By Rick Fois

Kelly Oubre 6’7 199 SG/SF Kansas Fr. (7′ foot 1 1/2 wingspan): The long, athletic wing continued right where he left off in Portland at the Hoop Summit. Everything seems to come very easy for him. He has a natural talent that allows him to do pretty much anything on the floor. He has a nice touch from 3 point and a quick release and the size that allows him to shoot over defenders effortlessly. He possesses the ability to explode vertically off of one or two feet as he showed during the camp with some empathic dunks. He reminds of a young Vince Carter with his supreme athleticism, body type and his ability to do many things extremely well and impact the game in different situations. His wingspan also really helps him defensively in close outs and to obscure the vision of opponents. But during the LeBron Skills Academy he was some how inconsistent. In the first day he looked like a top 3 pick in the next draft, but during the rest of the camp he only showed flashes. He didn’t show aggressiveness on consistent basis, sometimes disappearing from games. Of course he is just 18 years old and at that age it is difficult to expect maximum effort at all times, but developing a better mentality at Kansas could make the difference from him being a very good player to an All-Star.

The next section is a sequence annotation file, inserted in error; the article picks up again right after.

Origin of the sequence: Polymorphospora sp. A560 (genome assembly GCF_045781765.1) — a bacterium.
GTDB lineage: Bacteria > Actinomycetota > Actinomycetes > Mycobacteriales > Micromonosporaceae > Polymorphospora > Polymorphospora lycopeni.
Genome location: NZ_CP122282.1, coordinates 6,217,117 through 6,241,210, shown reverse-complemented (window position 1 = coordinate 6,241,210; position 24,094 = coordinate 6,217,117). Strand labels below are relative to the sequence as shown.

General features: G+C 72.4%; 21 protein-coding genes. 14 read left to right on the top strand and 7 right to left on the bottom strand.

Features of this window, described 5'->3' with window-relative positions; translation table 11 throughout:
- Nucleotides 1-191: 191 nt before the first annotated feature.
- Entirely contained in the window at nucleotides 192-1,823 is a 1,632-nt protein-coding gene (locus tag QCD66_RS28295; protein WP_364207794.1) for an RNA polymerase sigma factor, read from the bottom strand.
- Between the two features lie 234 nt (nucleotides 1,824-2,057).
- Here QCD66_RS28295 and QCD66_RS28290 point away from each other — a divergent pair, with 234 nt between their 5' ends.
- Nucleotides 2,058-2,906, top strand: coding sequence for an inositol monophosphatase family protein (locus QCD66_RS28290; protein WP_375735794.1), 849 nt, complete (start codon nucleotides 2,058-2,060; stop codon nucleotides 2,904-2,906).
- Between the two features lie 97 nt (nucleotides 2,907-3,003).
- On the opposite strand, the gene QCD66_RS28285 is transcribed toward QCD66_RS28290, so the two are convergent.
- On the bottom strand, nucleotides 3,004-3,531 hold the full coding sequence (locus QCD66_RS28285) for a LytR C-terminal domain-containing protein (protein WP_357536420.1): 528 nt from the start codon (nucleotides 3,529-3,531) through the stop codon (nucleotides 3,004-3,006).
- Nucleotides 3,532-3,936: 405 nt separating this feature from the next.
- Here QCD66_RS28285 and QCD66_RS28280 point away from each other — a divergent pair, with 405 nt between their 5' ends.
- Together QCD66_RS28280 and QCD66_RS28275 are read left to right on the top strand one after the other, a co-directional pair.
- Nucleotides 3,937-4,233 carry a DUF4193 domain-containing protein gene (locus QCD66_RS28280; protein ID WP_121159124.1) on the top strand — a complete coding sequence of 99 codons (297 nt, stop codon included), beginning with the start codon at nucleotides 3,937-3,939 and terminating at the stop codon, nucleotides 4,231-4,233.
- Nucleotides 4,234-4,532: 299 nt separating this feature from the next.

Stanley Johnson 6’7 1/2 235 SF Arizona Fr. (6′ foot 10 1/2 wingspan): A player that never lacks aggressiveness and energy is Stanley Johnson. The future Arizona Wildcat was very good throughout the whole camp playing strong defense and attacking the rim with no fear. The comparison with Ron Artest seems to be more and more accurate. Stanley took Lebron 1 on 1 in the scrimmage and after scoring a 3 pointers in his face stole the ball on the other end. At that point LeBron went “game 7 of the Finals berzerker mode and start to deny Johnson Stanley the ball as well as playing him physical from 20 feet away from the basket. When the young SF finally received the ball he took a shot in Lebron’s face but missed it badly. LeBron then took over and showed everybody why he is the best player in the World. Nevertheless, his willingness to challenge LeBron was extremely impressive. Stanley is not far off of LeBron from a strength perspective, which is amazing considering his age. Stanley’s strong body and ability to finish around the rim with both hands allows him to attack the basket despite his lack of verticality, particularly off two feet. Perhaps his most impressive skill is the natural magnetic pull he has on the ball on rebounds, offensively and defensively the ball was always falling into his hands. He goes hard on the boards and uses his big body to create space and dominate the ball. The two biggest concerns I have with him at this point and aspects that if he improved upon could make his draft stock rise are stopping gambling on defense and the form on his shot. He is a good defender, but sometimes he gambles for the steal too much, instead of just being solid. I’m Sure Coach Miller will work with him on it in Tucson. His shot being his other glaring weakness, surprisingly he makes a good amount of outside shots despite his release being low and in front of his face and very flat. His shot has already come a long way, but adding better form will be crucial in his ability to extend his range.